"Women can choose to knock each other down or build each other up. I choose the latter," Ivanka Trump tweeted earlier this week to her 6.17 million followers. She was commenting on a story about the artist Jennifer Rubell's latest work, titled Ivanka Vacuuming," at the Flashpoint Gallery in Washington, D.C., where visitors are invited to throw crumbs at an Ivanka look-alike performer who's cordoned off in a separate, pink-carpeted area as she repeatedly vacuums—in heels, no less—every night for two live-streamed hours. (The show goes through February 17.)
Needless to say, the reactions have been mixed. Ivanka's public stance is that Rubell is simply knocking other women down—a tweet that's since gotten more than 19,000 replies, not all of which have been in agreement. There are those who take it at face value, delighting in its apparently simple act of trolling; there are those so disgusted with Rubell that they've taken to publicly tearing her down; and there are those who simply don't consider the work to be art. The latter is just fine with Rubell, who's standing by her view that art can offer a truth that politics can't: "Historically, most work that's received that way ends up being considered some of the most important art of our time. So I'm taking that as a massive compliment," she explained over email.
Of course, Ivanka Vacuuming isn't just about doing a household task; as Rubell points out, it's a stereotypically feminine one, which could be interpreted as standing for Trump cleaning up the mess of her father's administration or simply standing by, say, her father's "zero tolerance" immigration policy, which has separated thousands of migrant children from their parents. In that's sense, it's complicity that's the focus of the work, which doesn't only apply to Trump but also the gallery visitors themselves. Hear it from Rubell herself, here.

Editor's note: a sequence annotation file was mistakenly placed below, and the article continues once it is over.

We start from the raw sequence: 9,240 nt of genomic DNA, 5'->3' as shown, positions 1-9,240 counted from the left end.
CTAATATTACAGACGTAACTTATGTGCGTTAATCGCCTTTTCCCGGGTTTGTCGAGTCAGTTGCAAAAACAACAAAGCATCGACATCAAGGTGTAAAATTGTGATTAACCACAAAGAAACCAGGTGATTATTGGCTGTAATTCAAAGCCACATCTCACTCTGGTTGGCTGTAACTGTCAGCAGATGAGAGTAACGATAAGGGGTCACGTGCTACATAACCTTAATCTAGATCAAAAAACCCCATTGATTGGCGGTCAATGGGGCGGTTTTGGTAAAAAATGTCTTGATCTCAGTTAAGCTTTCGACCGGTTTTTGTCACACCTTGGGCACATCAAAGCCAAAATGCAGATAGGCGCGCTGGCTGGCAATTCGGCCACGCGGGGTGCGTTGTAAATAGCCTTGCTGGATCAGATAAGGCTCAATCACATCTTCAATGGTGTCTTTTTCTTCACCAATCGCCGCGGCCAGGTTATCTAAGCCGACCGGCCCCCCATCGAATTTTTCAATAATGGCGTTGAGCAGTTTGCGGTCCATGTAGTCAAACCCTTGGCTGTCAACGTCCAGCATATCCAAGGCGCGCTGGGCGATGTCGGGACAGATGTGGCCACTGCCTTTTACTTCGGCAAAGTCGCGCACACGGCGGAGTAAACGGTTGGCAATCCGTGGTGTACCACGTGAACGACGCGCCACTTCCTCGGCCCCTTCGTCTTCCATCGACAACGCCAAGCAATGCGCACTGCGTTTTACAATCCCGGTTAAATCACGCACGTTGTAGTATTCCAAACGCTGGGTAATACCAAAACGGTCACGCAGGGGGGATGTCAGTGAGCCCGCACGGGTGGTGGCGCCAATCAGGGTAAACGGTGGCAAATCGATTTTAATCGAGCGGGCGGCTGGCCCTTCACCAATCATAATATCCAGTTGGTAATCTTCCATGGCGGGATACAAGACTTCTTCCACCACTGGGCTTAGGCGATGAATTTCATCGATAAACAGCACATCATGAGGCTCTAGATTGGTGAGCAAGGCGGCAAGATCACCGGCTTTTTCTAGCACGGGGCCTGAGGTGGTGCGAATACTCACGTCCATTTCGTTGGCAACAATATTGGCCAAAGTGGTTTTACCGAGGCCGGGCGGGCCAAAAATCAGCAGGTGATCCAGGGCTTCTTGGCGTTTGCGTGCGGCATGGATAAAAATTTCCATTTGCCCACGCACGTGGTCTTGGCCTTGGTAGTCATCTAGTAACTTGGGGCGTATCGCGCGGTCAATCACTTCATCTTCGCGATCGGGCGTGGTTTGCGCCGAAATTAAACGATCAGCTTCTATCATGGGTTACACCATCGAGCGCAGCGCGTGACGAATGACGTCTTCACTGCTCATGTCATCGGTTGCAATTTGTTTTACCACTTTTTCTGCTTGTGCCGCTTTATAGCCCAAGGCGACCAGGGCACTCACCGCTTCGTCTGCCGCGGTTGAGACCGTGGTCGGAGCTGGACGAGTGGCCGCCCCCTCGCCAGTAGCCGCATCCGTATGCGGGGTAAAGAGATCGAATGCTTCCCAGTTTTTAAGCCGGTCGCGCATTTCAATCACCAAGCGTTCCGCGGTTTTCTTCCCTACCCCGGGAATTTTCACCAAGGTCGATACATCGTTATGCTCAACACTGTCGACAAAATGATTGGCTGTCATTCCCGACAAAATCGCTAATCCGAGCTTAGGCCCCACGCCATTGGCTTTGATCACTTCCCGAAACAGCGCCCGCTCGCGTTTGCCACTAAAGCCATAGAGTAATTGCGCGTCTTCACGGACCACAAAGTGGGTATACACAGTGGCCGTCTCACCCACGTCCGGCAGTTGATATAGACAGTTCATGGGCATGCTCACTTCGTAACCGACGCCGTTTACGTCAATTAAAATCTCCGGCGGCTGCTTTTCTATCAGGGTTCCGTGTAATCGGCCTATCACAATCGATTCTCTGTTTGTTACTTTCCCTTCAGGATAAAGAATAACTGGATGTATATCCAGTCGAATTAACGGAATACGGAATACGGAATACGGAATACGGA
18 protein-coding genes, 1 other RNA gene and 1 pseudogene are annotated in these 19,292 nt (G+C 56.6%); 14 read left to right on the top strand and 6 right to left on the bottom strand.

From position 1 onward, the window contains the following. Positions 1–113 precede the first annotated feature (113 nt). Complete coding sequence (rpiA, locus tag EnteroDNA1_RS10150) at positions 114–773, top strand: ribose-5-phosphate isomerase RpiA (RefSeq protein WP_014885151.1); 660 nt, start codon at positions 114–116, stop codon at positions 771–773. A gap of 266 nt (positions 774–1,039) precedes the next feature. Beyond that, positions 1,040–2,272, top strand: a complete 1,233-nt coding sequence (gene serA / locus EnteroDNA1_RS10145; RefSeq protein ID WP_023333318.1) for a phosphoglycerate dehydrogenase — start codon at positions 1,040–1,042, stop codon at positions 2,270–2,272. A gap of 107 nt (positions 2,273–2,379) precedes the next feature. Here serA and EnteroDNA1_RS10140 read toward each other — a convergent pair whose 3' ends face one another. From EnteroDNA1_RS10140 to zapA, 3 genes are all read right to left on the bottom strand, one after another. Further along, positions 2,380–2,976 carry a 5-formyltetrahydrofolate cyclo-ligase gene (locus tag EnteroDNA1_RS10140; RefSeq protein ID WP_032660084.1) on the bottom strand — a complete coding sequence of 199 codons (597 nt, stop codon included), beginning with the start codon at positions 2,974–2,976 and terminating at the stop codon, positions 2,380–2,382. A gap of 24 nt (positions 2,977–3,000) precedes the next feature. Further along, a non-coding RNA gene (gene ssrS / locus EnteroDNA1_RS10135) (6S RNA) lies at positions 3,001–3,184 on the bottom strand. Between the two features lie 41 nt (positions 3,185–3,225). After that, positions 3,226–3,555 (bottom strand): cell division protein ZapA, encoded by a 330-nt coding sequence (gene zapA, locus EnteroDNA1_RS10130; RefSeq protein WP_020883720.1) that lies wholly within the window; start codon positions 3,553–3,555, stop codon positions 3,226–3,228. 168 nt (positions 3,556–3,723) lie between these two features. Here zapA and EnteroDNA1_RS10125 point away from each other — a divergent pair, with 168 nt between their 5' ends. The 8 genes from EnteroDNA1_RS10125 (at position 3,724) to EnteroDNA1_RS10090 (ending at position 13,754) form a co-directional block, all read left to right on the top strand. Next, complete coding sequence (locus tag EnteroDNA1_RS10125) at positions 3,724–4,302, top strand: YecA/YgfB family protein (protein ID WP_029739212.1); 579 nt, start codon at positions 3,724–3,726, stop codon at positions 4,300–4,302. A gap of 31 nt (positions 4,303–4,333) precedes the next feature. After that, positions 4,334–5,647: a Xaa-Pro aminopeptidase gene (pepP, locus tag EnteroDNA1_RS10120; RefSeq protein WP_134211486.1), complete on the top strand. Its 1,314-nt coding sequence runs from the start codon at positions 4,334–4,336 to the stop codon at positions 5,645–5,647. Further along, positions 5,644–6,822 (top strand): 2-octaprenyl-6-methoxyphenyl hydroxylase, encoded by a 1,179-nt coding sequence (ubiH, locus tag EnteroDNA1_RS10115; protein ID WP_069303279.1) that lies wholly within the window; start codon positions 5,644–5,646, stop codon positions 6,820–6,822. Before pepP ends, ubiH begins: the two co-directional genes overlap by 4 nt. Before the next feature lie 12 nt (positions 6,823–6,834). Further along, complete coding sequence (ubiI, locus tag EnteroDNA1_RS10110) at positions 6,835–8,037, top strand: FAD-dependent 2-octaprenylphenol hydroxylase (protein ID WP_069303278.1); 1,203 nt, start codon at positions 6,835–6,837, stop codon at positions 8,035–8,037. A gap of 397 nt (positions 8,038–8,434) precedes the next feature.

How and when did the idea for "Ivanka Vacuuming" come to you?
It all started when I saw footage of Ivanka at the G20 summit wearing that pink dress with the bow sleeves. I was struck by what a feminine wardrobe decision she made in a context where most women would use their clothing to play up their seriousness. I wasn't judging it—it was just such an unusual choice. It piqued my interest, and my piece evolved out of that.
The vacuuming was almost like accessorizing the outfit, complementing it with a traditionally feminine-gendered activity. And then I wanted viewers to be staked in that activity by creating the reason Ivanka was vacuuming in the first place, so that's where the crumbs came in. It was important to me that the viewer and the Ivanka figure together took responsibility for what she was doing.
How did you go about finding the look-alikes?
I shared the photo of Ivanka from the summit with a modeling agency. It was as simple as that. But then it required quite a lot of hair and makeup expertise to even come close to Ivanka's look. It's funny—traditional art education used to have artists go to museums and try to copy Old Master paintings. They'd learn so much just by trying to imitate them. I learned so much about what we're really looking at when we're looking at Ivanka Trump from the experience of trying to replicate her.
Do most of the visitors end up throwing the crumbs?
Almost everyone who comes into the gallery. People have a wide range of emotions around doing it: glee, embarrassment, disappointment, joy. It runs the whole gamut. The tone in the space is very serious, very solemn, almost meditative. People have the opportunity to think about what they've done, what other people are doing, what Ivanka is doing. And then they can reach their own conclusions. Every person's experience is different, and every person's interpretation of the work is different.
What was your reaction when Ivanka responded?
I had invited her to come see the piece in person and she never responded, so I was surprised that she tweeted about it without having seen it. In person, the piece is a lot more complex and nuanced than the descriptions—particularly the very partisan ones—of it have been.
What did you think of her response?
Well, I'm definitely not knocking her down or building her up. That kind of zero-sum view of the world is how politics works, but it's not how art works. The piece is really a portrait of our time, not a judgment of our time. And the reaction to the piece is a portrait of our time too.
What do you think of the criticism, including from Trump's brother, that the piece is sexist?
What's sexist? Having a powerful woman perform a domestic chore? Dressing that woman in an outfit made by a company that she created, an outfit that she wore to represent her country? Throwing crumbs on a carpet for that woman to vacuum? Watching this whole thing unfold? Calling me—the artist—ugly and jealous? The tricky part of this piece is that everyone is implicated: me, the viewer, Ivanka, the person tweeting from their living room in Nebraska. No one is let off the hook. It's uncomfortable for all of us.